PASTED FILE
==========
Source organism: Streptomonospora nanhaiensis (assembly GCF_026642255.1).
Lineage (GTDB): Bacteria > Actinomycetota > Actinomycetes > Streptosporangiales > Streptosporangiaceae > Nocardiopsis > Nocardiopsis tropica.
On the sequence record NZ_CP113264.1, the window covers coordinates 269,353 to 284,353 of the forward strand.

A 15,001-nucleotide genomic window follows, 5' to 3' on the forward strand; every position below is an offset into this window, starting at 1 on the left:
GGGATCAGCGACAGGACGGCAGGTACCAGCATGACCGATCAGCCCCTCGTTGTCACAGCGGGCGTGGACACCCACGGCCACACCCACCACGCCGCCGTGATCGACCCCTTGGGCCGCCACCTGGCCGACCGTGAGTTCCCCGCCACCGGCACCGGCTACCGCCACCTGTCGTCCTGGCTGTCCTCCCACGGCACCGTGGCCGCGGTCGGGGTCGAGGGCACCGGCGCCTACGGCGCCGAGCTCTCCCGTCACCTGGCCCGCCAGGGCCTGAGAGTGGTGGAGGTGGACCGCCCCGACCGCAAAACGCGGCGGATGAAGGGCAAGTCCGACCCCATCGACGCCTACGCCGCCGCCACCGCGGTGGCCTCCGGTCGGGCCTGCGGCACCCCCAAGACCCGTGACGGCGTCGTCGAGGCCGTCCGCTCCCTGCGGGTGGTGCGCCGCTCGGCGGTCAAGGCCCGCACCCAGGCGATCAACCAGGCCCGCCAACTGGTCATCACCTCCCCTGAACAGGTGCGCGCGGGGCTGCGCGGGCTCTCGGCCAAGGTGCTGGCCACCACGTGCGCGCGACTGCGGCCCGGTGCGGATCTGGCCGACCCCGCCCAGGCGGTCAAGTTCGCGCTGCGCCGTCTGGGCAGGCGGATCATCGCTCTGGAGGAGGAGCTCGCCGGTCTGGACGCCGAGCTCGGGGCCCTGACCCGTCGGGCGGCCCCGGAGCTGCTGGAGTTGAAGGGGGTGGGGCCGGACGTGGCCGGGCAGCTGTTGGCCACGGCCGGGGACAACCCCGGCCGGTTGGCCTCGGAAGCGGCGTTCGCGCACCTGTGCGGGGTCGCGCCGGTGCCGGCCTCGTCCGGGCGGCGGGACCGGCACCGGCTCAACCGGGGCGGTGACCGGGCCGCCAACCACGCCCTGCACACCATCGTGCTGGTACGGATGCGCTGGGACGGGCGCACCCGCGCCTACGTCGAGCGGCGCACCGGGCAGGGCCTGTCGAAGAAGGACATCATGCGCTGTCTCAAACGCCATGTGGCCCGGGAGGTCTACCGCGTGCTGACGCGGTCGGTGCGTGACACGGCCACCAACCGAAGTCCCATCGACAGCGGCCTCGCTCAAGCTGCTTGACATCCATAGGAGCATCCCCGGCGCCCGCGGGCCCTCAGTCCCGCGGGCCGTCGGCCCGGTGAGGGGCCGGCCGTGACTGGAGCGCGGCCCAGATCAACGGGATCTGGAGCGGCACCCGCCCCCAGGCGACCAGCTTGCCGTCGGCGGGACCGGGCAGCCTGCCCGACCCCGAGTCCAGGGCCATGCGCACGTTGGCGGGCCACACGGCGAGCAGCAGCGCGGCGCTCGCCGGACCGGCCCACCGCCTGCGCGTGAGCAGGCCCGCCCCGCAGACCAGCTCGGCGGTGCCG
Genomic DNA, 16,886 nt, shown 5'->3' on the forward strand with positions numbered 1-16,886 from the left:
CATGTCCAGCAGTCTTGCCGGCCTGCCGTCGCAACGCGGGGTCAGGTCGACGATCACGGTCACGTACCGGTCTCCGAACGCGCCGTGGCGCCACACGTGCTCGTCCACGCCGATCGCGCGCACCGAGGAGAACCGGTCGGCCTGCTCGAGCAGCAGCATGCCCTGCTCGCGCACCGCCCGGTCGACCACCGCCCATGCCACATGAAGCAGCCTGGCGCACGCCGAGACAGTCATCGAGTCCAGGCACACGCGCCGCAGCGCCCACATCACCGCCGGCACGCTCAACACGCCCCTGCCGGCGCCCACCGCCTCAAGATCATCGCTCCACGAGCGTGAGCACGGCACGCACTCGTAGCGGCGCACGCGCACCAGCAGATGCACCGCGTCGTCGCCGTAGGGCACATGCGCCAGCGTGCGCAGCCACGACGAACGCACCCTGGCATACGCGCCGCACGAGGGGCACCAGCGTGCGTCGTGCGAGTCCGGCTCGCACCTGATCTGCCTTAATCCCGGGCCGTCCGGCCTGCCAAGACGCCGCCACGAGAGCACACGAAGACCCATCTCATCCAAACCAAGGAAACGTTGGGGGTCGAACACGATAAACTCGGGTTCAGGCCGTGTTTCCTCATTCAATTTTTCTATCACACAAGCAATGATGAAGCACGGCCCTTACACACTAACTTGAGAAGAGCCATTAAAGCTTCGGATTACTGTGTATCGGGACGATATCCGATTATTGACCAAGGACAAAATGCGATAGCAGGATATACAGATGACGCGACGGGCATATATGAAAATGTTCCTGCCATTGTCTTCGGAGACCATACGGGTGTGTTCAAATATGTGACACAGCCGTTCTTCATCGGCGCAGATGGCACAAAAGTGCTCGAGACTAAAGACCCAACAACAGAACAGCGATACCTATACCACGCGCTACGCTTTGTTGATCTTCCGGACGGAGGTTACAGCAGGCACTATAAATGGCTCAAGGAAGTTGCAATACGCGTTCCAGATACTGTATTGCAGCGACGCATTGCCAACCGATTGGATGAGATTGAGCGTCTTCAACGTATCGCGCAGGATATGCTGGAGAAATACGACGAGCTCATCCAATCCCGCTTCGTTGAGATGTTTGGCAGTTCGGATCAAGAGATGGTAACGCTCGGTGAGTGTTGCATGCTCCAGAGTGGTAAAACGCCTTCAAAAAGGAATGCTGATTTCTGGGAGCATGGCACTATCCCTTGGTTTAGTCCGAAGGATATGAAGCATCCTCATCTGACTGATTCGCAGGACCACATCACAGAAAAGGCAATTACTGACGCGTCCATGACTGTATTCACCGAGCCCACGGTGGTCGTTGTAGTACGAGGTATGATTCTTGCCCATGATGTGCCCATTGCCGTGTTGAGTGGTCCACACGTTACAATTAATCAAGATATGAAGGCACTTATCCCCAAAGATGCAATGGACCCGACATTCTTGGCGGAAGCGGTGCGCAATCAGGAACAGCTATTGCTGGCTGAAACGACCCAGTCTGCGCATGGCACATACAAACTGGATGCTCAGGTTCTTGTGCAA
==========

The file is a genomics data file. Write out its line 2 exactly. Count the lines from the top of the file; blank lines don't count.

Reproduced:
Lineage (GTDB): Bacteria > Actinomycetota > Actinomycetes > Streptosporangiales > Streptosporangiaceae > Nocardiopsis > Nocardiopsis tropica.